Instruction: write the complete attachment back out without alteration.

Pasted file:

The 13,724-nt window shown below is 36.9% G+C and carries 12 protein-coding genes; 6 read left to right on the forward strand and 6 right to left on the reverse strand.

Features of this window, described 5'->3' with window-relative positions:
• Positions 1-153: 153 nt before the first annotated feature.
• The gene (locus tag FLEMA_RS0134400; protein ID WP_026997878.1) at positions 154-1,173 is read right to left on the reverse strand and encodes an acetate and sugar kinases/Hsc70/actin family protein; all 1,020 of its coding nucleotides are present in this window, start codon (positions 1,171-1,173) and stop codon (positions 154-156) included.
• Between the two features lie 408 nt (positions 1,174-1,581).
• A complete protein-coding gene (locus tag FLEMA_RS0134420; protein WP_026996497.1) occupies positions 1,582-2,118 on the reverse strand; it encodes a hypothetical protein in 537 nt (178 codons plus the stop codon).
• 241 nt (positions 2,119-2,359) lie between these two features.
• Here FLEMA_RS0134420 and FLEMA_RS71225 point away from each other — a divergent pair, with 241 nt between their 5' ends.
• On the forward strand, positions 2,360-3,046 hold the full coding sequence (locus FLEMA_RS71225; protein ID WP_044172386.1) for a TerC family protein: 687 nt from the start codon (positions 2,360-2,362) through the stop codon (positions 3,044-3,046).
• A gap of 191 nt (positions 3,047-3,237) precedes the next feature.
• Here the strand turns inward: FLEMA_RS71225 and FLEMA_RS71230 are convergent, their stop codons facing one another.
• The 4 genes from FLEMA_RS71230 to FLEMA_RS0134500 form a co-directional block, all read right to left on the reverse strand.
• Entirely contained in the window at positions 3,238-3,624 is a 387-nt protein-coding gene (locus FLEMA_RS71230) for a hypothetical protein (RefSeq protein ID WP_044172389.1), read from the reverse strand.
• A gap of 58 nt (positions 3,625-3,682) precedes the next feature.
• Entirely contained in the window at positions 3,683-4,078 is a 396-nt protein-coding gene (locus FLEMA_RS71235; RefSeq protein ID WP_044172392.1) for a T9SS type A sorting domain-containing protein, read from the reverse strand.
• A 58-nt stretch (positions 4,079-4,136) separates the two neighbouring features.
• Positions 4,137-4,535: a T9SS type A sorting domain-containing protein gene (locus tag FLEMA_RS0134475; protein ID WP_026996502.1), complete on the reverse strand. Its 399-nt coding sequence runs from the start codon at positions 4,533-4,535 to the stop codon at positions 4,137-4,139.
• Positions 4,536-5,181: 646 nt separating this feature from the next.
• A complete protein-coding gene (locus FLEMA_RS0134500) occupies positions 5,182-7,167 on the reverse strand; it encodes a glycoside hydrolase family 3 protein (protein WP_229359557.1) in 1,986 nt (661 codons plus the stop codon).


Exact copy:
The 13,724-nt window shown below is 36.9% G+C and carries 12 protein-coding genes; 6 read left to right on the forward strand and 6 right to left on the reverse strand.

Features of this window, described 5'->3' with window-relative positions:
• Positions 1-153: 153 nt before the first annotated feature.
• The gene (locus tag FLEMA_RS0134400; protein ID WP_026997878.1) at positions 154-1,173 is read right to left on the reverse strand and encodes an acetate and sugar kinases/Hsc70/actin family protein; all 1,020 of its coding nucleotides are present in this window, start codon (positions 1,171-1,173) and stop codon (positions 154-156) included.
• Between the two features lie 408 nt (positions 1,174-1,581).
• A complete protein-coding gene (locus tag FLEMA_RS0134420; protein WP_026996497.1) occupies positions 1,582-2,118 on the reverse strand; it encodes a hypothetical protein in 537 nt (178 codons plus the stop codon).
• 241 nt (positions 2,119-2,359) lie between these two features.
• Here FLEMA_RS0134420 and FLEMA_RS71225 point away from each other — a divergent pair, with 241 nt between their 5' ends.
• On the forward strand, positions 2,360-3,046 hold the full coding sequence (locus FLEMA_RS71225; protein ID WP_044172386.1) for a TerC family protein: 687 nt from the start codon (positions 2,360-2,362) through the stop codon (positions 3,044-3,046).
• A gap of 191 nt (positions 3,047-3,237) precedes the next feature.
• Here the strand turns inward: FLEMA_RS71225 and FLEMA_RS71230 are convergent, their stop codons facing one another.
• The 4 genes from FLEMA_RS71230 to FLEMA_RS0134500 form a co-directional block, all read right to left on the reverse strand.
• Entirely contained in the window at positions 3,238-3,624 is a 387-nt protein-coding gene (locus FLEMA_RS71230) for a hypothetical protein (RefSeq protein ID WP_044172389.1), read from the reverse strand.
• A gap of 58 nt (positions 3,625-3,682) precedes the next feature.
• Entirely contained in the window at positions 3,683-4,078 is a 396-nt protein-coding gene (locus FLEMA_RS71235; RefSeq protein ID WP_044172392.1) for a T9SS type A sorting domain-containing protein, read from the reverse strand.
• A 58-nt stretch (positions 4,079-4,136) separates the two neighbouring features.
• Positions 4,137-4,535: a T9SS type A sorting domain-containing protein gene (locus tag FLEMA_RS0134475; protein ID WP_026996502.1), complete on the reverse strand. Its 399-nt coding sequence runs from the start codon at positions 4,533-4,535 to the stop codon at positions 4,137-4,139.
• Positions 4,536-5,181: 646 nt separating this feature from the next.
• A complete protein-coding gene (locus FLEMA_RS0134500) occupies positions 5,182-7,167 on the reverse strand; it encodes a glycoside hydrolase family 3 protein (protein WP_229359557.1) in 1,986 nt (661 codons plus the stop codon).